New Streatham MP Chuka Umunna has received praise for asking a series of questions
in Parliament about Nigeria.
Reverend Wale Hudson-Roberts of the African Development
Forum (ADF) has commended Umumma for ‘putting Nigeria on the map in Westminster’.
He says he is looking to other African heritage MPs to also raise concerns about
UK policy on Africa.
Umunna was appointed as Vice Chair of the Nigeria All-Party Parliamentary Group
in May and intends to use his position to build dialogue between Britain and
Nigeria and support development within the country.
Before recess, Umunna tabled questions seeking British government assessment
of the political situation in Nigeria.
Parliamentary Under Secretary, Alistair Burt, who has responsibility for Africa
and Asia, responded:
“… Since assuming the presidency, President Jonathan
has made welcome commitments on his determination to address corruption and
conflict in the Niger Delta in Nigeria’s middle-belt; and to bring about lasting
electoral reform during his term as president.
“It will be vital for Nigeria that its government delivers on these commitments,
particularly building on the reconstitution of the Independent National Electoral
Commission, to achieve credible and peaceful Presidential and Gubernatorial
elections in 2011. The UK, through the Foreign and Commonwealth Office and the
Department for International Development and partners in the international community,
are continuing to support Nigeria in these efforts.”
A question to ministers about UK development assistance to Nigeria was answered
by Parliamentary Under-Secretary of State Stephen O’Brien who stated that “Nigeria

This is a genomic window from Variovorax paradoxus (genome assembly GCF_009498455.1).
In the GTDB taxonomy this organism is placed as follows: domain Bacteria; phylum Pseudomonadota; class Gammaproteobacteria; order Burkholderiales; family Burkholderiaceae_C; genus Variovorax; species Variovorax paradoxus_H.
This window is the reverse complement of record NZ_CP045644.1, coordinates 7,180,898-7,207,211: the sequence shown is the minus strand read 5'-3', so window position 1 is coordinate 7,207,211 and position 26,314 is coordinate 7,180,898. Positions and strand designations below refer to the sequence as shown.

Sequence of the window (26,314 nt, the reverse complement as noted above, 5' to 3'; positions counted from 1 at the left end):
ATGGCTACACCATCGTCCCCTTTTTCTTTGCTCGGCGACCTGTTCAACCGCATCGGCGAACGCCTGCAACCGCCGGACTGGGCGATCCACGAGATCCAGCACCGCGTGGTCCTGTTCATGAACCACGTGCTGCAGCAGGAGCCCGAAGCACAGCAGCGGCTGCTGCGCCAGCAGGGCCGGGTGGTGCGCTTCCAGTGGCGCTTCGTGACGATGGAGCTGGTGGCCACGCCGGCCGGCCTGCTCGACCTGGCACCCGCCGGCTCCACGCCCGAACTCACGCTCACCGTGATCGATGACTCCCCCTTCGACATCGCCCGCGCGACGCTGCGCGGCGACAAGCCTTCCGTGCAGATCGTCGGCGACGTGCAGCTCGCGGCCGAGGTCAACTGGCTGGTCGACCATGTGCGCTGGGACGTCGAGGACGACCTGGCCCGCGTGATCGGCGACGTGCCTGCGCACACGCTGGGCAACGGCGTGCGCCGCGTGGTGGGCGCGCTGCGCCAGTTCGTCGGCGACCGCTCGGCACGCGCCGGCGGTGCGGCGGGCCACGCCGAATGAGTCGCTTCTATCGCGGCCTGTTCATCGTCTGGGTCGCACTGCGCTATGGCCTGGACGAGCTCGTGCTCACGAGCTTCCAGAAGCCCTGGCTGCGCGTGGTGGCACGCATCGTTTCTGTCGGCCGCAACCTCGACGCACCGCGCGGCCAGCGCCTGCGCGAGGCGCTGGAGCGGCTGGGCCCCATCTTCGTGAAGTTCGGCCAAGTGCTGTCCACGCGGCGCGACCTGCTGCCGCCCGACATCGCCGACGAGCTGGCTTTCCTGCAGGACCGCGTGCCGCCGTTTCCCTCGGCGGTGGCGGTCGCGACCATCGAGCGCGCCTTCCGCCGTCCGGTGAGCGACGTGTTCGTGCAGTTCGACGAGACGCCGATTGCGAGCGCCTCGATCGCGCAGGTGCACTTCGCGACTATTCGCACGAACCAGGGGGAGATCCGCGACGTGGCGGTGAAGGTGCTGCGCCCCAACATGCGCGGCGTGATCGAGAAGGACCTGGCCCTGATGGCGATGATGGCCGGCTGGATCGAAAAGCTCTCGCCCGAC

is a hugely important country to the development of Africa” and confirmed
that aid programmes there were currently under review alongside all of Britain’s
overseas development commitments.
Mr Umunna, whose Streatham constituency has substantial West African numbers
“Nigerian elections are due in 2011, and I hope the election process
there will be able to run as smoothly as possible with democracy functioning
fully and effectively. I will continue to press ministers here to ensure that
Britain does all it can to provide whatever assistance Nigeria and its people
ask for in this regard.”
When parliament resumes in early September, the ADF – faith based organisers
of the ‘Dried UP Drowned Out’ summit – will be looking to MPs like Umunna and
others to support their campaign. The summit will debate the effects of climate
change in Africa.
Experts say that up to182 million people in Sub-Saharan Africa could die of
diseases directly attributable to climate change by the end of the 21st century.
Revd Wale Hudson-Roberts of the ADF said:
“We are looking to politicians, especially those from an African background to support us in this campaign.
Many in their constituencies have a direct interest in government policies towards
Africa and its future. We know there are important concerns on the agenda, like
the Nigeria elections which Mr Umunna addresses.”
“But we also need support from other MPs too; MPs who are willing
to join us. We will continue to find those sympathetic to our cause when parliament
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